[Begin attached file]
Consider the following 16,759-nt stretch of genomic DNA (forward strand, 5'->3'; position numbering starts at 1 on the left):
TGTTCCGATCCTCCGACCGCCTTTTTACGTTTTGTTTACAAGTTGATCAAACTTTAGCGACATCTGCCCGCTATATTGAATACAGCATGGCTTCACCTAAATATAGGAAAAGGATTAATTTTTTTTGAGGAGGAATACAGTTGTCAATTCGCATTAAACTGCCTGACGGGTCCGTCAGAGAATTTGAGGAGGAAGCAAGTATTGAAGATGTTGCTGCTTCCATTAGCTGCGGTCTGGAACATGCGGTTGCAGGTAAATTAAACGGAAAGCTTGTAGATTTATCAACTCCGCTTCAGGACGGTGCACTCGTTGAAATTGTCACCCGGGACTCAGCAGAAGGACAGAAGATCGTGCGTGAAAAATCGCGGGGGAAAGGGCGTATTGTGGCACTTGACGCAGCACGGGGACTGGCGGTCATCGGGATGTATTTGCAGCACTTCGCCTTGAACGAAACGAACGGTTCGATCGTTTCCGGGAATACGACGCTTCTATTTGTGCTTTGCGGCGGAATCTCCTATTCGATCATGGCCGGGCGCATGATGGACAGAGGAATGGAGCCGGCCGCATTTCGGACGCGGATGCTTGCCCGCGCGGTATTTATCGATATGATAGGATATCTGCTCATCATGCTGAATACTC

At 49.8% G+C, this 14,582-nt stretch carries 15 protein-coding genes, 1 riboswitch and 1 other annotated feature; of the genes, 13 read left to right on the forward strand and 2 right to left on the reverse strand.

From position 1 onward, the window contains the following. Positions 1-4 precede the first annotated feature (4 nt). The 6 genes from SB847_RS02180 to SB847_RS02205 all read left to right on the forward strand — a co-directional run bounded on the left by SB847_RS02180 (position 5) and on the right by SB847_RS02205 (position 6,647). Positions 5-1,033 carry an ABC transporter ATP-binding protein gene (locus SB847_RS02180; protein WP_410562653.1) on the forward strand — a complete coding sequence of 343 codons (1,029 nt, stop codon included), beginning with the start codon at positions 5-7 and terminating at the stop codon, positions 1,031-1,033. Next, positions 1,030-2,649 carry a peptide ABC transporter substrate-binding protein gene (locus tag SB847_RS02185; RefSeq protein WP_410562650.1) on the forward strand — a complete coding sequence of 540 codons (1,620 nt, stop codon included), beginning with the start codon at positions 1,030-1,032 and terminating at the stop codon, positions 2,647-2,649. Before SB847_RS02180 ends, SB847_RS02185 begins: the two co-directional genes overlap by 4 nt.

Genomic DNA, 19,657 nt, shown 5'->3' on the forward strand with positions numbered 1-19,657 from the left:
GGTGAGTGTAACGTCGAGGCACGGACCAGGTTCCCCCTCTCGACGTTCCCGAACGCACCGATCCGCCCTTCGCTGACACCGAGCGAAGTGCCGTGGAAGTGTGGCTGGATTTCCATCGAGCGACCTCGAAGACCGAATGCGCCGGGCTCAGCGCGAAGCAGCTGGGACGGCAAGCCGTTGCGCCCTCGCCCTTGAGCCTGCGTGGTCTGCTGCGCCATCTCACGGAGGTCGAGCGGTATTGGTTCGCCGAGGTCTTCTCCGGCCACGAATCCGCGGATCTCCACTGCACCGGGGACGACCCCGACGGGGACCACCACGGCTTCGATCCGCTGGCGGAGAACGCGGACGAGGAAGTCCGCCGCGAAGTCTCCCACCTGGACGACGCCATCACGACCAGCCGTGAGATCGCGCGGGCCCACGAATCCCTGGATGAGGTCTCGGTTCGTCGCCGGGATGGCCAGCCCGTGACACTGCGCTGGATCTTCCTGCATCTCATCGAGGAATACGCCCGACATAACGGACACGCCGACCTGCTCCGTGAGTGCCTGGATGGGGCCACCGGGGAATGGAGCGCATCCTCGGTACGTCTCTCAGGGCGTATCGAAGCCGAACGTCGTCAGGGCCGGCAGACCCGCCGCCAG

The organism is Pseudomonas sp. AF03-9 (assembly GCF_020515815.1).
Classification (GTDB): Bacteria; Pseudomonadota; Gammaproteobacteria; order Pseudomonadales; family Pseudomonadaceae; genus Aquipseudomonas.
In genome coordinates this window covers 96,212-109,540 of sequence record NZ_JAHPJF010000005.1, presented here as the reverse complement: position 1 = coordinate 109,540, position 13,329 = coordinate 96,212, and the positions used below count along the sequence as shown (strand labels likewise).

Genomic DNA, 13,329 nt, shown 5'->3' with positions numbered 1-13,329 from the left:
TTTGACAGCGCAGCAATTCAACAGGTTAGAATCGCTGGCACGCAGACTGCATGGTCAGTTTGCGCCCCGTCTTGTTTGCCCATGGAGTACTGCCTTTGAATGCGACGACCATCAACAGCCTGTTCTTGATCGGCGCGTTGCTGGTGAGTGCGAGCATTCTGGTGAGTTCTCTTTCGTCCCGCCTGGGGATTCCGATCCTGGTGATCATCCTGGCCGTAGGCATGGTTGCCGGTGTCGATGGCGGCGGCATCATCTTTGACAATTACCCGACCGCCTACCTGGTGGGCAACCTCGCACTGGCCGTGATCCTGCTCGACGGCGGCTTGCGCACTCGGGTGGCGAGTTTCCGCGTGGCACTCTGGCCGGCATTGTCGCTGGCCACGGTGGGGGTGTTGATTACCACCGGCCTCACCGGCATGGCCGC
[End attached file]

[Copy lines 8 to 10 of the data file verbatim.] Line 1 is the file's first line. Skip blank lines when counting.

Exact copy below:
Classification (GTDB): Bacteria; Pseudomonadota; Gammaproteobacteria; order Pseudomonadales; family Pseudomonadaceae; genus Aquipseudomonas.
In genome coordinates this window covers 96,212-109,540 of sequence record NZ_JAHPJF010000005.1, presented here as the reverse complement: position 1 = coordinate 109,540, position 13,329 = coordinate 96,212, and the positions used below count along the sequence as shown (strand labels likewise).

Genomic DNA, 13,329 nt, shown 5'->3' with positions numbered 1-13,329 from the left: